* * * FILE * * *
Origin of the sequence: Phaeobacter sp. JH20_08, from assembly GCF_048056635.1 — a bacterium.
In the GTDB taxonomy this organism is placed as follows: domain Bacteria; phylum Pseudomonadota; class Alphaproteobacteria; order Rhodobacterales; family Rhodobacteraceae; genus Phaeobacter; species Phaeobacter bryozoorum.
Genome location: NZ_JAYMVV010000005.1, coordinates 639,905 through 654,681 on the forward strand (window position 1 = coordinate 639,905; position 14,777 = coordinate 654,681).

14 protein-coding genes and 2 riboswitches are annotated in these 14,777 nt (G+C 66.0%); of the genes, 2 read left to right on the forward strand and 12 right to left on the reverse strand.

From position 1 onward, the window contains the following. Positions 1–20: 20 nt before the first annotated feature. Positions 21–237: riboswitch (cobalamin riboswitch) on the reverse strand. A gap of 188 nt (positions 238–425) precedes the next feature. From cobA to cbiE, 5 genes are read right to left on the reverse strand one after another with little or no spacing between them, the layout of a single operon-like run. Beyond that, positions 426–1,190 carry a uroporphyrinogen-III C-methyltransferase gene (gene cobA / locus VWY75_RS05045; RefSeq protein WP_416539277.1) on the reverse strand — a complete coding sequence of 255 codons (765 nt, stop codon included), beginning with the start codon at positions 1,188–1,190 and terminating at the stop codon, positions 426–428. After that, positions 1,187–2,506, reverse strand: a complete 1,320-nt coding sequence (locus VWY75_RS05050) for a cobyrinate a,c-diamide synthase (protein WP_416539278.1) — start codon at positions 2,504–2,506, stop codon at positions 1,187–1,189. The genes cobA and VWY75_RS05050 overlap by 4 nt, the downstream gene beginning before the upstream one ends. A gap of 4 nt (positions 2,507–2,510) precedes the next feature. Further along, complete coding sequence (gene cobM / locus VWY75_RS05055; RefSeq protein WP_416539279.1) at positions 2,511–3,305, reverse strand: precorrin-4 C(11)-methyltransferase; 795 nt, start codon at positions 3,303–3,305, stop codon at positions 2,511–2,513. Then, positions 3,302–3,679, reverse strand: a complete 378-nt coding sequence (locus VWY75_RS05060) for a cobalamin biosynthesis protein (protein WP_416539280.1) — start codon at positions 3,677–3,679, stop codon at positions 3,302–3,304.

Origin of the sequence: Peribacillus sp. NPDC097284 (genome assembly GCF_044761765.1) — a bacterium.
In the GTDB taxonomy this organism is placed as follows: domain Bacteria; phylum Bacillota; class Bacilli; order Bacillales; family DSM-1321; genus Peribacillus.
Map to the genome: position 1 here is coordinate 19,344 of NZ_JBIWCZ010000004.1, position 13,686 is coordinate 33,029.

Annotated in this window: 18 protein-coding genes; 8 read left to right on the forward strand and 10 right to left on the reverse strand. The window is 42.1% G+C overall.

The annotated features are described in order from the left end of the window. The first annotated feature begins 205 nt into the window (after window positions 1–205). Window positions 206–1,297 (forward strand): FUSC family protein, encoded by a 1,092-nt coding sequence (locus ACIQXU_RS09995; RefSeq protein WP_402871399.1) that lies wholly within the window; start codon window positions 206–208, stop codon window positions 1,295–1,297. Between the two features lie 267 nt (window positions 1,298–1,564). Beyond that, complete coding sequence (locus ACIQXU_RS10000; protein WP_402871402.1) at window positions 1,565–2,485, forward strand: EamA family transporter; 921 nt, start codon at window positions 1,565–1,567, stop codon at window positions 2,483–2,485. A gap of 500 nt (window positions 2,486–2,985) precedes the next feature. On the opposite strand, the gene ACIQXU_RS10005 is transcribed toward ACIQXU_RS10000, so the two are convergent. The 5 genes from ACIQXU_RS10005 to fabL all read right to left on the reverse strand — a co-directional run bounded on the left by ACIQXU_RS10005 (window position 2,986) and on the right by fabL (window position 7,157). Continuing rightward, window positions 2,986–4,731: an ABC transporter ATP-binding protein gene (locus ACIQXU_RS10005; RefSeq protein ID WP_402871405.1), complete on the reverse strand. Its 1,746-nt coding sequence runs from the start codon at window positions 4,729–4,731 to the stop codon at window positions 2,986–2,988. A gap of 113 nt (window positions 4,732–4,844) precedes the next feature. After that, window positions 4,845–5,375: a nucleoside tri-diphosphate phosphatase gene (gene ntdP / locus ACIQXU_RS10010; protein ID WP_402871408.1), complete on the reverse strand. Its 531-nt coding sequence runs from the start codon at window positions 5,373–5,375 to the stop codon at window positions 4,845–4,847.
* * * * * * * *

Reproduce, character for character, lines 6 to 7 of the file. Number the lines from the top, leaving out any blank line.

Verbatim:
Origin of the sequence: Peribacillus sp. NPDC097284 (genome assembly GCF_044761765.1) — a bacterium.
In the GTDB taxonomy this organism is placed as follows: domain Bacteria; phylum Bacillota; class Bacilli; order Bacillales; family DSM-1321; genus Peribacillus.